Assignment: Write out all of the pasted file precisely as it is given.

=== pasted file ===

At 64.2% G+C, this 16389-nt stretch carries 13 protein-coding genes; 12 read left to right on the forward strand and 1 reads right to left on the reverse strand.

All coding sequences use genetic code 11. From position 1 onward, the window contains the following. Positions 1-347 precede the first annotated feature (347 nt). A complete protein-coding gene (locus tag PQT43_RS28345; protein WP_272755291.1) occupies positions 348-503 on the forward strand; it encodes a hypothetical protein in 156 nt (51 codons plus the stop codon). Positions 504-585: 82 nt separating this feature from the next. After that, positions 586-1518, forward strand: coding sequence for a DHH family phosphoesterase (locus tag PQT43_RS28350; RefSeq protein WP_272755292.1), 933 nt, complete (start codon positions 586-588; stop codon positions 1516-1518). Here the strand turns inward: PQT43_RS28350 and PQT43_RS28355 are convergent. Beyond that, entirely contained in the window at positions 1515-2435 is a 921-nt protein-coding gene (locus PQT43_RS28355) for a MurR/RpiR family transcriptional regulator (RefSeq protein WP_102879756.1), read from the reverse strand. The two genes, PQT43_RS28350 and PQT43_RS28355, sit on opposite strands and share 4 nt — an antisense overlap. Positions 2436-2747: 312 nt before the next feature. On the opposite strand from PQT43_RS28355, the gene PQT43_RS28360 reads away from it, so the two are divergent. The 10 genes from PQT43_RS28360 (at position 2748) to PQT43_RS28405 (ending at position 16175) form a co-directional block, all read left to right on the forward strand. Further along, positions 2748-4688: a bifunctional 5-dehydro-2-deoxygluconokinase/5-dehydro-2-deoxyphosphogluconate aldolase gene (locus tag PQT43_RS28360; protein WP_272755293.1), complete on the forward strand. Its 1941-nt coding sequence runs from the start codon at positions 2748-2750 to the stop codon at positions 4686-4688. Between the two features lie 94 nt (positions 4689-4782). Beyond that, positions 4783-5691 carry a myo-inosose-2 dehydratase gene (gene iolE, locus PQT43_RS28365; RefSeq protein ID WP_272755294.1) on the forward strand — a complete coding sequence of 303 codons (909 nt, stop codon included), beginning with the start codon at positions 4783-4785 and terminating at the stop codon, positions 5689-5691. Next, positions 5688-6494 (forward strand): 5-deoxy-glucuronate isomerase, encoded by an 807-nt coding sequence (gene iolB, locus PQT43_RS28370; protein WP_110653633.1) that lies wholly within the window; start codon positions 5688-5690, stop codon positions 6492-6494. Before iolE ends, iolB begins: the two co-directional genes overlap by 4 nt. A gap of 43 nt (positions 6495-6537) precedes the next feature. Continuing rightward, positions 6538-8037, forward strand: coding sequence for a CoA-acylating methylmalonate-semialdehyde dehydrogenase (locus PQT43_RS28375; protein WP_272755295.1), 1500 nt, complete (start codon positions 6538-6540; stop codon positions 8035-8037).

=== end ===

At 64.2% G+C, this 16389-nt stretch carries 13 protein-coding genes; 12 read left to right on the forward strand and 1 reads right to left on the reverse strand.

All coding sequences use genetic code 11. From position 1 onward, the window contains the following. Positions 1-347 precede the first annotated feature (347 nt). A complete protein-coding gene (locus tag PQT43_RS28345; protein WP_272755291.1) occupies positions 348-503 on the forward strand; it encodes a hypothetical protein in 156 nt (51 codons plus the stop codon). Positions 504-585: 82 nt separating this feature from the next. After that, positions 586-1518, forward strand: coding sequence for a DHH family phosphoesterase (locus tag PQT43_RS28350; RefSeq protein WP_272755292.1), 933 nt, complete (start codon positions 586-588; stop codon positions 1516-1518). Here the strand turns inward: PQT43_RS28350 and PQT43_RS28355 are convergent. Beyond that, entirely contained in the window at positions 1515-2435 is a 921-nt protein-coding gene (locus PQT43_RS28355) for a MurR/RpiR family transcriptional regulator (RefSeq protein WP_102879756.1), read from the reverse strand. The two genes, PQT43_RS28350 and PQT43_RS28355, sit on opposite strands and share 4 nt — an antisense overlap. Positions 2436-2747: 312 nt before the next feature. On the opposite strand from PQT43_RS28355, the gene PQT43_RS28360 reads away from it, so the two are divergent. The 10 genes from PQT43_RS28360 (at position 2748) to PQT43_RS28405 (ending at position 16175) form a co-directional block, all read left to right on the forward strand. Further along, positions 2748-4688: a bifunctional 5-dehydro-2-deoxygluconokinase/5-dehydro-2-deoxyphosphogluconate aldolase gene (locus tag PQT43_RS28360; protein WP_272755293.1), complete on the forward strand. Its 1941-nt coding sequence runs from the start codon at positions 2748-2750 to the stop codon at positions 4686-4688. Between the two features lie 94 nt (positions 4689-4782). Beyond that, positions 4783-5691 carry a myo-inosose-2 dehydratase gene (gene iolE, locus PQT43_RS28365; RefSeq protein ID WP_272755294.1) on the forward strand — a complete coding sequence of 303 codons (909 nt, stop codon included), beginning with the start codon at positions 4783-4785 and terminating at the stop codon, positions 5689-5691. Next, positions 5688-6494 (forward strand): 5-deoxy-glucuronate isomerase, encoded by an 807-nt coding sequence (gene iolB, locus PQT43_RS28370; protein WP_110653633.1) that lies wholly within the window; start codon positions 5688-5690, stop codon positions 6492-6494. Before iolE ends, iolB begins: the two co-directional genes overlap by 4 nt. A gap of 43 nt (positions 6495-6537) precedes the next feature. Continuing rightward, positions 6538-8037, forward strand: coding sequence for a CoA-acylating methylmalonate-semialdehyde dehydrogenase (locus PQT43_RS28375; protein WP_272755295.1), 1500 nt, complete (start codon positions 6538-6540; stop codon positions 8035-8037).